Next week, U.S. President Joe Biden will host an inaugural "Summit for Democracy" that is meant to bolster his administration's stated goal "to renew democracy at home and confront autocracies abroad." Biden began promoting the high-profile event during last year's election campaign and promised to hold it during his first year in office. After delays because of the coronavirus pandemic, the summit is finally here, albeit virtually.
But the Summit for Democracy has been compromised before it even begins. In the Middle East and elsewhere, the U.S. government's continued arming of authoritarian rulers undercuts democratic movements and entrenches the very governments that democratic reformers and civil society leaders struggle to unseat. Instead of using the summit to offer empty platitudes and issue bland policy statements about "defending against authoritarianism" and "promoting respect for human rights," imagine if the Biden administration acted boldly and announced an end to military aid and weapons sales to authoritarian governments that systematically violate human rights and thwart democracy. By refusing to support autocrats that leverage U.S. military aid to remain in power indefinitely, the administration could remove one of the biggest impediments to democratic change and incentivize would-be authoritarians to allow their citizens a greater role in their country's political life and governance.
Since Biden first pledged to convene a global summit on democracy, his administration has persistently argued that hosting this summit will advance its strategic objective of challenging the rise of authoritarian governments around the world. Biden remained committed to hosting this summit even after the Jan. 6 insurrection and criticism from foreign rivals and U.S. policy experts that the United States could benefit more from looking inward to address its own democratic shortcomings than from hosting a summit extolling the virtues of American democracy. Commentators also criticized the summit for presenting authoritarianism and democracy as an oversimplified binary and for creating an event that serves merely as a pretext to further condemn geopolitical adversaries, most notably China and Russia.
While these criticisms have merit, the summit still offers an important opportunity to support democratic reformers, particularly those in the Middle East and North Africa, where authoritarian rule and repressive governance dominate. The need to support democratic reform there has never been greater, as the recent military coup in Sudan and the ongoing presidential coup in Tunisia have all but eliminated democratic governance across the region, bookending a string of painful setbacks since the heady moments of the Arab Spring. The Biden administration can provide democratic reformers within the region a great deal of support simply by refusing to arm authoritarian leaders like Egypt's president, Abdel Fattah al-Sisi, and Saudi Arabia's crown prince, Mohammed bin Salman. This decision would also help demilitarize U.S. foreign policy, an important goal in itself, and a much-needed recalibration after two decades of forever wars that have cost much and delivered little.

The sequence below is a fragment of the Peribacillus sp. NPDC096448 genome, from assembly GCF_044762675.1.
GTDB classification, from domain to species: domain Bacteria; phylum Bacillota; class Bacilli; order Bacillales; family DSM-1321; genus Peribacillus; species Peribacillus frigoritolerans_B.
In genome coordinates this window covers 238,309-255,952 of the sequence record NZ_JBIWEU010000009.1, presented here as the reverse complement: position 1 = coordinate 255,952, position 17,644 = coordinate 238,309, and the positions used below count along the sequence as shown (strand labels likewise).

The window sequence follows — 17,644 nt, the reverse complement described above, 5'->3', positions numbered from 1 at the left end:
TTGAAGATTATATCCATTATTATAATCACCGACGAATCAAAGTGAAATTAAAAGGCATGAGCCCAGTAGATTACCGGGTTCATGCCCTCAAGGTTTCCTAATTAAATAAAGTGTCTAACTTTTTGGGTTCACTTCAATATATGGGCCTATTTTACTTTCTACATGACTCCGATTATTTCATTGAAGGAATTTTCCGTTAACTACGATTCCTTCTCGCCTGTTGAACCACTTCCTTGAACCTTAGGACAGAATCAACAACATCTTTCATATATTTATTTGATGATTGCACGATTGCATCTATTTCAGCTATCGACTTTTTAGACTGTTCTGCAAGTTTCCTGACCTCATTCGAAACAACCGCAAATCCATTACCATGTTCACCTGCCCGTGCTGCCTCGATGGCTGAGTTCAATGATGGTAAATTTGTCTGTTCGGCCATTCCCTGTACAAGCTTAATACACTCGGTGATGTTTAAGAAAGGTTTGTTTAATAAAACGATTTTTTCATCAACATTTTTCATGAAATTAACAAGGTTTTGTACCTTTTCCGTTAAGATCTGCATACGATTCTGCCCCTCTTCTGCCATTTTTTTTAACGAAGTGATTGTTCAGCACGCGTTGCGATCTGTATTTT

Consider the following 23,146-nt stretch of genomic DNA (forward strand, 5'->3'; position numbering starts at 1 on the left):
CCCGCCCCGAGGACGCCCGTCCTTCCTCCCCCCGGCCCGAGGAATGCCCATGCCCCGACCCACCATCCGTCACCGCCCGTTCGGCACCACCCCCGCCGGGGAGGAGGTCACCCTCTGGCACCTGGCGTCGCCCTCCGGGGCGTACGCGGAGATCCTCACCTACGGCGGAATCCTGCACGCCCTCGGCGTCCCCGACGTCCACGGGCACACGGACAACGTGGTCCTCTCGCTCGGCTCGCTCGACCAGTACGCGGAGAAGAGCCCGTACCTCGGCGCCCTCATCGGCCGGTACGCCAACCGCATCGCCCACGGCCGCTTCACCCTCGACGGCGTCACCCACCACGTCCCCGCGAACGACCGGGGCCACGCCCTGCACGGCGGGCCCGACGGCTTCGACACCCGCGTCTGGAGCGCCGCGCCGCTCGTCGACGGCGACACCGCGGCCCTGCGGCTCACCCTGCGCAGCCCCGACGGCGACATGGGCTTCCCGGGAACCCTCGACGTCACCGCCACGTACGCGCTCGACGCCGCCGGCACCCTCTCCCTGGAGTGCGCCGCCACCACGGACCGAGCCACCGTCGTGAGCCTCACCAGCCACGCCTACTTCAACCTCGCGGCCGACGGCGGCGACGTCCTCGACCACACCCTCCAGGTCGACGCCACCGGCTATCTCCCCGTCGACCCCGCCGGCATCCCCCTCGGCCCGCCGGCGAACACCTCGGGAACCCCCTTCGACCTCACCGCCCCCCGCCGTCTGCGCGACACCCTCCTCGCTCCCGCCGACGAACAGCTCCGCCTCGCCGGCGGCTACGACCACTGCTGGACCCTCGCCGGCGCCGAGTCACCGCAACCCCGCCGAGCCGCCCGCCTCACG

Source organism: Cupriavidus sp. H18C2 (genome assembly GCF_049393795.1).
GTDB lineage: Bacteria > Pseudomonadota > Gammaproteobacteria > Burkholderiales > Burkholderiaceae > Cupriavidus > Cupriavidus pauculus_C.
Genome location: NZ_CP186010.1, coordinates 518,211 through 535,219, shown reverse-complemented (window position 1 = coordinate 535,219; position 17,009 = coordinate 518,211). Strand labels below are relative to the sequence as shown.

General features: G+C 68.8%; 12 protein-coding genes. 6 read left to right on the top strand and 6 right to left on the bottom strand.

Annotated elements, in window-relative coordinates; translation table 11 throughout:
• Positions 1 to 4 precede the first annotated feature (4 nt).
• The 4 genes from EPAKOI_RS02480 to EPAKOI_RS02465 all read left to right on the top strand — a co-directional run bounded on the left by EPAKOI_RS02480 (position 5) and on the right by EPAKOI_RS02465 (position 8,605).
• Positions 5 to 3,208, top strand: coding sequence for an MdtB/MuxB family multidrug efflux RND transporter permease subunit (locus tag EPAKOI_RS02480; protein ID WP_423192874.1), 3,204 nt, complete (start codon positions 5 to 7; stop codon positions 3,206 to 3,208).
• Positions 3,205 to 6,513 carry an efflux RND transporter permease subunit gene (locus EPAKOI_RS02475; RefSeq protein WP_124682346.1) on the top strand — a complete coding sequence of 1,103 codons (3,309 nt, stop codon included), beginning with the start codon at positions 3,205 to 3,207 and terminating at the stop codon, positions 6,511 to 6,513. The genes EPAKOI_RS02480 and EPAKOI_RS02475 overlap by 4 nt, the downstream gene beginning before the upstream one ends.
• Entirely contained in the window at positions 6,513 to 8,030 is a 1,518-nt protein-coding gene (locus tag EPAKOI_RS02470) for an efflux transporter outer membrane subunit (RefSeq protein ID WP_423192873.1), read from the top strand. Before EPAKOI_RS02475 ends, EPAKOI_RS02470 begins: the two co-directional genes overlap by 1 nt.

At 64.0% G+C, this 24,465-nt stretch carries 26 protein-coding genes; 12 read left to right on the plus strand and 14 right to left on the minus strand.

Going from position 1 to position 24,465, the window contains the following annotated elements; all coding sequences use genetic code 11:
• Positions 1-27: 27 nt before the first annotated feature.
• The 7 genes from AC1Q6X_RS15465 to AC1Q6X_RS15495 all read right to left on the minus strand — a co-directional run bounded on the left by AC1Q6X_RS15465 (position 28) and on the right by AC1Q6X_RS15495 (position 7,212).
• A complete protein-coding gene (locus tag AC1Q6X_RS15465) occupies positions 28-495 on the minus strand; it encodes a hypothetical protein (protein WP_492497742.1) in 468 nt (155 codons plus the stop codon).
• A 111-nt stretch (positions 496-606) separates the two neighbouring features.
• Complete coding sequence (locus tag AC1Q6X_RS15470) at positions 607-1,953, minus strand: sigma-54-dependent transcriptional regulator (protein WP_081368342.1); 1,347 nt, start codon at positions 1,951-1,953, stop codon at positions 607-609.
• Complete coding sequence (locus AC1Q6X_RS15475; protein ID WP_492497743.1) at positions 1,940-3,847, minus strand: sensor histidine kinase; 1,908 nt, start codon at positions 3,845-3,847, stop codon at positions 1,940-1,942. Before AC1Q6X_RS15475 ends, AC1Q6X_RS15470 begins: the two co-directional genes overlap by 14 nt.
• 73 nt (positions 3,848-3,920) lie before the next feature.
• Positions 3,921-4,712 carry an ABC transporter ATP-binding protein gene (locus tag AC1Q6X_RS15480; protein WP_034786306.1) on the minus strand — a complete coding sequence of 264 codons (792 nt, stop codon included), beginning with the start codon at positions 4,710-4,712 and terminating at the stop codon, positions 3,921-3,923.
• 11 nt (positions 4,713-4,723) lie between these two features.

Instead of using the Summit for Democracy to offer empty platitudes, imagine if the Biden administration announced an end to military aid and weapons sales to authoritarian governments that systematically violate human rights and thwart democratic reform.
- John Hursh
The Middle East and North Africa is the least free and least democratic region in the world. The region also receives—by far—the most military aid and arms sales from the United States. After decades of false starts and missed opportunities to foster democratic reform, it is time to acknowledge that this relationship undermines democratic progress and threatens basic human rights. The historical evidence is unambiguous, and it is clear that supplying authoritarian regimes with massive amounts of weapons leads not to democracy and peace, but to stifling repression and entrenched military dictatorships and unaccountable monarchies that escalate conflict and terrorize their citizens. Moreover, U.S. military aid and arms sales have not made the region more secure, nor increased U.S. influence in recipient governments.
The Biden administration currently plans to invite Iraqi and Israeli government officials to participate in next week's summit. Few government representatives from countries in the region deserve inclusion in an event designed to revitalize democracy, but the Iraqi and Israeli selections are problematic nonetheless. In Iraq, the October parliamentary elections had the lowest voter turnout since the United States invaded the country in 2003, at 41 percent. The majority of Iraqi voters expressed themselves by choosing not to vote— refusing to participate in what they consider a compromised political process captured by a corrupt political elite.
The inclusion of Israel is even more problematic. Israel is increasingly recognized as an apartheid state. It has occupied Palestinian territory for more than 50 years, imposed a suffocating blockade on Gaza for the past 15 years, and is now annexing large tracts of land in the West Bank that it has successfully depopulated of Palestinians. To allow Israeli officials to participate in an event meant to strengthen and defend democracy—especially after Israel's recent attempt to designate six leading Palestinian human rights and humanitarian organizations "terrorist" entities—threatens the credibility of the entire summit. Moreover, inviting officials from a country that imposes military rule, not democracy, over much of the population under its control devalues the struggles of democratic reformers and invites more criticism of U.S. hypocrisy.